C-Rate and C-Rating

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Wanna know a secret?  Get confused about C-Rates of cells and all that?  Here’s the Magic Decoder Ring.

“C-Rate” is a simple calculation of the amount of current going in or out of a battery.  “C-rating”, on the other hand, is a tested value of what C-Rate a battery can charge or discharge without damage.

They are not interchangeable terms.

That’s it.  That’s my big secret.  Am I the only one?  Did everybody else out there understand this?

Here’s the Battery University page on C-Rate“Today, the battery industry uses C-rate to scale the charge and discharge current of a battery.”  You take a battery, discharge it at some specific C-Rate and decide if it can take it without blowing up.  If you discharge it at 10C and it’s fine, then discharge it at 15C and it starts getting hot, then it’s probably a good bet that it’s a 10C rating.  (Yes, that’s hugely oversimplified as far as the actual process goes, but don’t quibble details with me.)

And here, from the RadioControlZone, is a great explanation of the whole thing:

What is C in relation to batteries?

C ratings are simply a way of talking about charge and discharge rates for batteries.

1C, = 1 time the rated mah capacity of the battery. So if you charge your 650 mah pack at 1C, you charge it a 650 miliamps, or .650 amps.

1C on a 1100 pack would be 1.1 amps.

2 C on your 1100 pack would be 2.2 amps

Motor batteries are often rated in Discharge C and charge C.

So a 1100 mah pack (1.1 amp hour) might be rated for 10C discharge, so you can pull 11 amps ( flow ) without damaging the battery.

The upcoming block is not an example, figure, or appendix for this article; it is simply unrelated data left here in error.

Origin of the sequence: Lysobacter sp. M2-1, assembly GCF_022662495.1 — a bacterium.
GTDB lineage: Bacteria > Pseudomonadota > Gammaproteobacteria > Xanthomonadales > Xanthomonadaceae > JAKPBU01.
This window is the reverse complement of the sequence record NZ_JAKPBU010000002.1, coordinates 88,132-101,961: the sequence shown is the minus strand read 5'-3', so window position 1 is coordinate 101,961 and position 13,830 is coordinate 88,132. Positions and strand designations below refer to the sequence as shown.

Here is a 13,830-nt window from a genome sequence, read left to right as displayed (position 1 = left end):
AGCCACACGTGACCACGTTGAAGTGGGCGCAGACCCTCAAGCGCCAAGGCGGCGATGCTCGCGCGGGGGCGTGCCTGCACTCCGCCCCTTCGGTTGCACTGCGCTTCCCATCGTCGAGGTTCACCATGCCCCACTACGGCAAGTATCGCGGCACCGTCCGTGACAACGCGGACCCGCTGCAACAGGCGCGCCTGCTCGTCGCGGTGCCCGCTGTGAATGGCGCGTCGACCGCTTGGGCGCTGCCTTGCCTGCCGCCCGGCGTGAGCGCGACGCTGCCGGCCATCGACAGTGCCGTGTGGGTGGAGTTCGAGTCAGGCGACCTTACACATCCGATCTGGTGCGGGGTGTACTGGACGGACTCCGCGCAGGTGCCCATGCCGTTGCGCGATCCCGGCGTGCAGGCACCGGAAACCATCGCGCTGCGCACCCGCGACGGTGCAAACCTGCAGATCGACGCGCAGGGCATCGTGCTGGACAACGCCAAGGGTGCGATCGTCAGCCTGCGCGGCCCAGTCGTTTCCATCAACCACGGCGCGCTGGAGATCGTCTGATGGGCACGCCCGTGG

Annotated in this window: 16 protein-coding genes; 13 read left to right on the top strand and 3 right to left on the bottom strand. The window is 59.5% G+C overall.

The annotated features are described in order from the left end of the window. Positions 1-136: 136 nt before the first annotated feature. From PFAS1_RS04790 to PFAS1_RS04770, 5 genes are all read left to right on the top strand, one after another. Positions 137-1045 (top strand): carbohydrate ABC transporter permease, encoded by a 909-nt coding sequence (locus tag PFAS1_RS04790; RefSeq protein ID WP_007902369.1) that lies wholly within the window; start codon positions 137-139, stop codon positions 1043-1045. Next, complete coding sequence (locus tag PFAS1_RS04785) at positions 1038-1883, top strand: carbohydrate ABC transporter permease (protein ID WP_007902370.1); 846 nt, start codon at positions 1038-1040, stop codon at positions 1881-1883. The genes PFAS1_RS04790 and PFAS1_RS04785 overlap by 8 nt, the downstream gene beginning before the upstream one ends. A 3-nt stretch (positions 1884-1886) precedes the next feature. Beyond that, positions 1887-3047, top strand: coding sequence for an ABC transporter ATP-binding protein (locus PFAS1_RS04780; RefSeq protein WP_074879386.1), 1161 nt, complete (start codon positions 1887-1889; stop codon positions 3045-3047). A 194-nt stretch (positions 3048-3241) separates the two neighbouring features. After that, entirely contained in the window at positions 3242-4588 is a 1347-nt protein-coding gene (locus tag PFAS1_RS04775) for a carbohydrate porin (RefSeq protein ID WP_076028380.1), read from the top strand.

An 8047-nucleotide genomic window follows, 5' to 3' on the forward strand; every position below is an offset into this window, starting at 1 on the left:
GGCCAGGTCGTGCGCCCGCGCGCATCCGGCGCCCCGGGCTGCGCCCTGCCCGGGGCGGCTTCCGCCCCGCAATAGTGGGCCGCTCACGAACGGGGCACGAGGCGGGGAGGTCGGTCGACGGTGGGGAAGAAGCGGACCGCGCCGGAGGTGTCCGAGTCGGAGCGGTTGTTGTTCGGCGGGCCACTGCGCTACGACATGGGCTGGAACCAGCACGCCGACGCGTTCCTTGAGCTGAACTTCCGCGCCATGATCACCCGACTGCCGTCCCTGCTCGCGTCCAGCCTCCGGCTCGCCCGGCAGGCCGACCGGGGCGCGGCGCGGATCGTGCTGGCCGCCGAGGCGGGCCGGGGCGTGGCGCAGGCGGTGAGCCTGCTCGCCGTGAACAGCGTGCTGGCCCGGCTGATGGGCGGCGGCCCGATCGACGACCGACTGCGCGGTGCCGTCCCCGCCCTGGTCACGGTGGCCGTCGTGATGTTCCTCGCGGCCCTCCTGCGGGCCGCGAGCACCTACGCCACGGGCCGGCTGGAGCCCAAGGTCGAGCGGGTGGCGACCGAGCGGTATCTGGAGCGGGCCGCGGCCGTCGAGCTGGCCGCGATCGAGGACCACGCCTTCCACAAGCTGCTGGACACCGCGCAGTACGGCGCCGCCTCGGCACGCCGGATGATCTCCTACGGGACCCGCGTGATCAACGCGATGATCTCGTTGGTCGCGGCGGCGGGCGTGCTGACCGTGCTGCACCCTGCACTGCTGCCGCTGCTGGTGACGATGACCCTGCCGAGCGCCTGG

Then it might be rated at 2C charge rate (flow), so you charge it at 2.2 amps (2200 mah)

How did I do? Things clearing up?

If you have a 500 mah pack – any kind – and it is rated at 16C that means it can deliver 8 amps.

If you have a 1000 mah pack – any kind – and it is rated at 8C that means it can deliver 8 amps.

If you have a 1000 mah pack – any kind – and it is rated at 12C that means it can deliver 12 amps

If you have a 1500 mah pack – any kind – and it is rate at 8C that means it can deliver 12 amps

If you have a 1500 mah pack – any kind – and it is rated at 20 C that means it can deliver 30 amps.

If you have a 3000 mah pack – any kind – and it is rated at 10 C that means it can deliver 30 amps.

So, if you need 12 amps you can use a pack with a higher C rating or a pack with a higher mah rating to get to needed amp delivery level.

The formula is Current /capacity=rating, or to find the safe current discharge rate, rating x capacity = current.  Armed with this, let’s look at a 20ah 5C cell, like the Farasis:

A = 20ah x 5C = 100A

Pretty simple.  Now, remembering that when you parallel cells, you add up capacity while not adding voltage, if you parallel four of these to get an 80ah pack, you’re going to get 400A out of it (safely).

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4 responses to “C-Rate and C-Rating

  1. I understand completely, (slightly beforehand, and well, now). My confusion comes to a pack (mine is 3000mAh rated at 40C discharge cont, 50C burst), factory supplied with XT-60 connectors, that is capable of more than 60A draw from it (120A), continuously. I’m only using it for a 75A (max, surge). No continuous draw. I doubt the wires supplied could withstand 120A continuously, let alone the XT-60 connector (rated for 60A). Thanks for any help with this.

  2. Pingback: “Battery Horsepower”? | The Electric Chronicles·

  3. Pingback: Basic Battery Power Revisited | The Electric Chronicles: Power in Flux·

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